Roy joined the team because of Cheshire emotionally blackmailing him over Lian's death, and he conspired with her to kill Slade when they got the chance. Roy started appearing more and more psychotic as his drug addiction worsened, and then readers felt especially angry when he willingly accepted a vial of Bliss from Slade, with Bliss being a drug that is literally made from children.
Alongside Osiris's inclusion was the fact that out of all the Brightest Day tie-in books, the connection in Titans gradually went nowhere and was forgotten except for Isis being revived.
Everything about Cinder's character. A suicidal rape victim whose debut included her murdering a man by burning off his penis and setting him on fire using her vagina. We're being serious here.◊
This was the reaction when Mac Gargan (formerly the Scorpion) took over the identity of Venom from Eddie Brock. Not only was he the antithesis of everything Brock stood for (didn't bother protecting innocents, gave in to the symbiote's violent urges rather than controlling them, was completely selfish) but him getting the symbiote was just a blatant poor attempt to end the massive Villain Decay Gargan had gone through as Scorpion. However in the words of one reviewer; "a loser in a Venom suit is still a fucking loser". Nobody liked it and he ended up losing the symbiote after Dark Reign and Siege. Thankfully averted with Flash Thompson as Venom. Many consider him to be a great character in his own right and he's become a big fan-favorite.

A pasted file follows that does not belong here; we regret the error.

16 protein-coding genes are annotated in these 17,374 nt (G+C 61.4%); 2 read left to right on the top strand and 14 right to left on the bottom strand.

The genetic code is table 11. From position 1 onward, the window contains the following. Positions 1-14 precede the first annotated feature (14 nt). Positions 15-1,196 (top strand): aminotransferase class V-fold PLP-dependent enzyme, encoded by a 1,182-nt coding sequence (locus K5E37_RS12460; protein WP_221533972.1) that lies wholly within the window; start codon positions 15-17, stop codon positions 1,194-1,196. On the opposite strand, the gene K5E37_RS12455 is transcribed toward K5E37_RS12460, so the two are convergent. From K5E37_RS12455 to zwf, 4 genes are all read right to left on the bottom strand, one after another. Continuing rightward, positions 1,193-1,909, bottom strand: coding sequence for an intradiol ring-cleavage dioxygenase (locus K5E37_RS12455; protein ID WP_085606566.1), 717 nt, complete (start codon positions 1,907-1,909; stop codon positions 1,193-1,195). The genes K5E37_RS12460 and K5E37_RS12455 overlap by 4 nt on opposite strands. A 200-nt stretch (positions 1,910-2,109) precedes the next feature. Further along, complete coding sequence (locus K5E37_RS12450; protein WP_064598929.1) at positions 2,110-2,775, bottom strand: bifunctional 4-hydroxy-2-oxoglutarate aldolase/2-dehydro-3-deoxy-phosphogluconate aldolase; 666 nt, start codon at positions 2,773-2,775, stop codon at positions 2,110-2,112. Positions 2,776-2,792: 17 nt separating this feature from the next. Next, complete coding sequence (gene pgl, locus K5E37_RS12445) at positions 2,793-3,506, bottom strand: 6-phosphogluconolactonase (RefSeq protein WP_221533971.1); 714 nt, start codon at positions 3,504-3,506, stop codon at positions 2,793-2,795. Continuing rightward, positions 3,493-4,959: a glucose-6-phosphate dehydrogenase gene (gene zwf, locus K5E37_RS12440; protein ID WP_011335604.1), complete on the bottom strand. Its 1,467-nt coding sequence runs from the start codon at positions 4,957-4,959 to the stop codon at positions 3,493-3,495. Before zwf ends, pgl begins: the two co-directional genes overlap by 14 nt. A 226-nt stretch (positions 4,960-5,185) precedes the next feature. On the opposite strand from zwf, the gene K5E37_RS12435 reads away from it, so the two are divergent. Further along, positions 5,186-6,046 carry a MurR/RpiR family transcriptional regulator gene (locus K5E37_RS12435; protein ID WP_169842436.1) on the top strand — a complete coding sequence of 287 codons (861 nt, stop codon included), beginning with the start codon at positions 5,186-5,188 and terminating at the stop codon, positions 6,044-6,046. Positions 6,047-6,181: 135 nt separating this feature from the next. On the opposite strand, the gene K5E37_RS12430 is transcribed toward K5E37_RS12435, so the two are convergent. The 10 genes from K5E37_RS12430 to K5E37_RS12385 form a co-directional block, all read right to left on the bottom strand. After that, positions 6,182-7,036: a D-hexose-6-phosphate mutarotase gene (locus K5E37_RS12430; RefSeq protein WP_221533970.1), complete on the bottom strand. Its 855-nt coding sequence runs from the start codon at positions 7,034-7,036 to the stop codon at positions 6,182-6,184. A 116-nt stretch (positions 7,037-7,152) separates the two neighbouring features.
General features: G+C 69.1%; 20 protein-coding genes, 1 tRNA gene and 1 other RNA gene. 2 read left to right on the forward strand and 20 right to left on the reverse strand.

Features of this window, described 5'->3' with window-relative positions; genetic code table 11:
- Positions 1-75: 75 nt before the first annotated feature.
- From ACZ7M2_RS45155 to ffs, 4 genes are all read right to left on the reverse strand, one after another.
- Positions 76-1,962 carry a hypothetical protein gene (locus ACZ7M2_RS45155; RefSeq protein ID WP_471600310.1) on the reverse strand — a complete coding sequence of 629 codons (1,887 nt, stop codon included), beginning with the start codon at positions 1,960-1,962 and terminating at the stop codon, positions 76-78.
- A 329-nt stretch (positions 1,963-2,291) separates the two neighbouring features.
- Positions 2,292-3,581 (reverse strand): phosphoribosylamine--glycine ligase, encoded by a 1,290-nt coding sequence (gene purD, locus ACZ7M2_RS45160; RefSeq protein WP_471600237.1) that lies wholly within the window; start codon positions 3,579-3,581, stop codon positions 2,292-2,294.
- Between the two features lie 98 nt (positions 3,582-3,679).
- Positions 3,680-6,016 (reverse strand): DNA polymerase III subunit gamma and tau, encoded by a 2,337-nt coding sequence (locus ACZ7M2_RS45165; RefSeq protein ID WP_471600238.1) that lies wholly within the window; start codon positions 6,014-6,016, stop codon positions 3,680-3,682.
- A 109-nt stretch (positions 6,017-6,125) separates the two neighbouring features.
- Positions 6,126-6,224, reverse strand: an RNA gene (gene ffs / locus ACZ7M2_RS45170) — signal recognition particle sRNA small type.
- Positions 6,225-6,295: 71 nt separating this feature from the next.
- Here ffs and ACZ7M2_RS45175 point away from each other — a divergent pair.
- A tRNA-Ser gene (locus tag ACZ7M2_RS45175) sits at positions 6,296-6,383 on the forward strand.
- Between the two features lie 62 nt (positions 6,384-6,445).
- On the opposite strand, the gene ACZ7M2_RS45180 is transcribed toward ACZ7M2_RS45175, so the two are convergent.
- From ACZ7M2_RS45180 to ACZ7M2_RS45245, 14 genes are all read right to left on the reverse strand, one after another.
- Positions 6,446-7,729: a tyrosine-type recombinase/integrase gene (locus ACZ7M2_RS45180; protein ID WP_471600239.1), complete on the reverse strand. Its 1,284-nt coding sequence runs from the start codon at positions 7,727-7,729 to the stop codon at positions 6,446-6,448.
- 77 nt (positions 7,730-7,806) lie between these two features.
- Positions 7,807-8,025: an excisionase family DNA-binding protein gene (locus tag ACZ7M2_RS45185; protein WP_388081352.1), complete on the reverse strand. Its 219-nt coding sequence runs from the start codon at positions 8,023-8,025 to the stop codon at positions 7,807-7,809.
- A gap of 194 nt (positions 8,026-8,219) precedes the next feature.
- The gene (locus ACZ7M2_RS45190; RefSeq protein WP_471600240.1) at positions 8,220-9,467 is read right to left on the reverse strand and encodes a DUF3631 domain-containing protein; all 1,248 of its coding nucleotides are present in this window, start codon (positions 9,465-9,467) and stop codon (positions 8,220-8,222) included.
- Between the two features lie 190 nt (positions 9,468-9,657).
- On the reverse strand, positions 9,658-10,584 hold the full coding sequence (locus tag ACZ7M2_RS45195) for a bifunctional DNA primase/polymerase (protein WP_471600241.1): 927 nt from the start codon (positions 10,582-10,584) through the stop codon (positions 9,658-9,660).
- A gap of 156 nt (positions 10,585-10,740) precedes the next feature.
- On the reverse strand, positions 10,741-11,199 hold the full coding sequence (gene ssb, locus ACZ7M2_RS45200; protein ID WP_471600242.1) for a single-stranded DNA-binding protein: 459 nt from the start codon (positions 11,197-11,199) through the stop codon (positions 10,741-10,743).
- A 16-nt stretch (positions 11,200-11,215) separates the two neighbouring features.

Nova has Sam Alexander. Basically, Richard Rider had been the signature Nova Corpsman for nearly forty years, and he'd recently had an excellent run that concluded with a Heroic Sacrifice in The Thanos Imperative. The people who didn't want him back right away considered it a great conclusion to the franchise... so, of course, three years later, Jeph Loeb (one of Marvel's most widely-loathed writers) debuted a new Nova character. Sam Alexander won a lot of haters right away for his "arrogant hotheaded youth" personality, a far cry from the mature, experienced, and responsible Rider, and for his powers being completely inexplicable (the Nova Force died with Rider). He also got an immediate starring role in Ultimate Spider-Man, which is a Replacement Scrappyseries and only dug him deeper. Gerry Duggan seems to be rehabilitating Alexander to some degree, but the upcoming reveal of what really happened to Rider might well open old wounds.